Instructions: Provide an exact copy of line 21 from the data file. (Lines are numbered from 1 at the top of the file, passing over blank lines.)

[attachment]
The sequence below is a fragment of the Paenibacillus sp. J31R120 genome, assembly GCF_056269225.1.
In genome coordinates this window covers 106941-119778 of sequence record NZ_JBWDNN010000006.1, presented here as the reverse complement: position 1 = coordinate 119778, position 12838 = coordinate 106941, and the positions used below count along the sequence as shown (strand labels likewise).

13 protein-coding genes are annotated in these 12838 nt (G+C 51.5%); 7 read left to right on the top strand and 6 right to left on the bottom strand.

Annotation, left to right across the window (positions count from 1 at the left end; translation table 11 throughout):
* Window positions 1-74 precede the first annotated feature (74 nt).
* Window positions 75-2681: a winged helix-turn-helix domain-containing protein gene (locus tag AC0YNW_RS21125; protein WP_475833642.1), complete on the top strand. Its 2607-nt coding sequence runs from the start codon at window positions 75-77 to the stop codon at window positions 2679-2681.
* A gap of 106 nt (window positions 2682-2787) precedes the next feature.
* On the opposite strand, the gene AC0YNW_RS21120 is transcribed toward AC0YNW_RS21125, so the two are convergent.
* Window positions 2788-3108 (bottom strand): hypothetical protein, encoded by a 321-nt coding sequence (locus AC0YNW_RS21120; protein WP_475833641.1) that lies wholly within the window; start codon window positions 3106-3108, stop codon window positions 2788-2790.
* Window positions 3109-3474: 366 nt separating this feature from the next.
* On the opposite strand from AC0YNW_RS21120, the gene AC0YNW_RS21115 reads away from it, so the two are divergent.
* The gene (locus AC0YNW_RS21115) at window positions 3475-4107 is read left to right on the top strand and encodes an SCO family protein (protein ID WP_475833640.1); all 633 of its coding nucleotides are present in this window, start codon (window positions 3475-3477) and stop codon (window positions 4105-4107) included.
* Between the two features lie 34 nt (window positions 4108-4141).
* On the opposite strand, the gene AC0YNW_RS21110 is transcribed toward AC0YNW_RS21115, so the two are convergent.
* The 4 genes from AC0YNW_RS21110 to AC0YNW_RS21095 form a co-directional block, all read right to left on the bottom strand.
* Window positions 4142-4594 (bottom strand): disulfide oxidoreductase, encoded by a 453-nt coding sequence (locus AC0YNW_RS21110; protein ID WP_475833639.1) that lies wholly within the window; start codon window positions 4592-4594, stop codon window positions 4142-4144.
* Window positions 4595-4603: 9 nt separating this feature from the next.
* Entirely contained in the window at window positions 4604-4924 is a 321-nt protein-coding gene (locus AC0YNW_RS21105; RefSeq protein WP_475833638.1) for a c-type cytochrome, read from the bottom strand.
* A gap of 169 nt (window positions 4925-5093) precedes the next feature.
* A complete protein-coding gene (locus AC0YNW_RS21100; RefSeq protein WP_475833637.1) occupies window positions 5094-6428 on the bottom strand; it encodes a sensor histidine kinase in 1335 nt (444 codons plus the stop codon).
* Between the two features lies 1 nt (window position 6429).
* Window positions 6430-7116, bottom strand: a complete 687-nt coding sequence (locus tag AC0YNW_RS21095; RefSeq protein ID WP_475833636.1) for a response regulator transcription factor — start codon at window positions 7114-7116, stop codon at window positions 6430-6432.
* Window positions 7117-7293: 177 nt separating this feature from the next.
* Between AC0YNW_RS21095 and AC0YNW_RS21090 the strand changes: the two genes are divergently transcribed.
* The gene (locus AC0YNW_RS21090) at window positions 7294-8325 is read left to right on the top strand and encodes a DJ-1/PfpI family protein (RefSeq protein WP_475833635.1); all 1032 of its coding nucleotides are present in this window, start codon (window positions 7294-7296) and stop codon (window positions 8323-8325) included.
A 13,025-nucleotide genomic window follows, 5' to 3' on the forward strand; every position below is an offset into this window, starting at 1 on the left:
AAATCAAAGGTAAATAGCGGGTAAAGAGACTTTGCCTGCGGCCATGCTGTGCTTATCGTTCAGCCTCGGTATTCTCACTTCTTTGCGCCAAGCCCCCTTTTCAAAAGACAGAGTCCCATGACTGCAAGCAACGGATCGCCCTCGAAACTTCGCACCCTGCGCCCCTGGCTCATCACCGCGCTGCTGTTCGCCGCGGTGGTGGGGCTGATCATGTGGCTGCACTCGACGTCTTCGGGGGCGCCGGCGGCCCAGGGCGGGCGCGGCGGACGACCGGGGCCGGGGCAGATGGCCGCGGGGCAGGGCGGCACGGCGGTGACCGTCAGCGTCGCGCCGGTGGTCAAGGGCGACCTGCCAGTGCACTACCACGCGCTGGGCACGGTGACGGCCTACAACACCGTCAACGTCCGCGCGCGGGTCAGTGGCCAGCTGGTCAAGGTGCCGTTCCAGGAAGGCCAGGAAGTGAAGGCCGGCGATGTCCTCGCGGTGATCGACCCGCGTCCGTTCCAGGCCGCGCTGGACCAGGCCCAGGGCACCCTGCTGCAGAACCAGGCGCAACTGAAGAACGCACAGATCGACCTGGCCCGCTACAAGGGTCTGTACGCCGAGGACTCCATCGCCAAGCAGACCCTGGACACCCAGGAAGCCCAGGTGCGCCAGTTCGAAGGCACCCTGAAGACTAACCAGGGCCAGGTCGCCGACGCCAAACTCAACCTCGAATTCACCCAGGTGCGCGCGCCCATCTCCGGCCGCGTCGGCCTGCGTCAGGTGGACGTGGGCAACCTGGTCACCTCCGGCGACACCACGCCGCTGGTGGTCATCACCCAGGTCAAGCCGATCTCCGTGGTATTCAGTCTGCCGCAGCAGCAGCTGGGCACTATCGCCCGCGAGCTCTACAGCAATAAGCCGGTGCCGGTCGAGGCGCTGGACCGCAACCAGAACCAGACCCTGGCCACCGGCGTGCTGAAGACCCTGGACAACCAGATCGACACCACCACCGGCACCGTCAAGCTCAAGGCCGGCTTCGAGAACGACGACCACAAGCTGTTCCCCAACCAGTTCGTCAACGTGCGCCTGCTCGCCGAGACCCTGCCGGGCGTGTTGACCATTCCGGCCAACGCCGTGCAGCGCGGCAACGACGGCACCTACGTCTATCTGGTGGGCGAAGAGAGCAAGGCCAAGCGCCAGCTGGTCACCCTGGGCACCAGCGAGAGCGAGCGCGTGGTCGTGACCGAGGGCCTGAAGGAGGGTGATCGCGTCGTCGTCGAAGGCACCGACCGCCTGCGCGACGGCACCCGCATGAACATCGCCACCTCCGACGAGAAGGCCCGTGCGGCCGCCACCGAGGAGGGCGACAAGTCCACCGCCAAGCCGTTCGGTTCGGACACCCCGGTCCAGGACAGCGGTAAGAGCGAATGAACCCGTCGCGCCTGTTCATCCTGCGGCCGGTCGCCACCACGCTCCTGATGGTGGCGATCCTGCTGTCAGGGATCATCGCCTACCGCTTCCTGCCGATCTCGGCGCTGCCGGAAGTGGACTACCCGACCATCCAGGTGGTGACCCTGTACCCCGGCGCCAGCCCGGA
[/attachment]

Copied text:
* Between the two features lies 1 nt (window position 6429).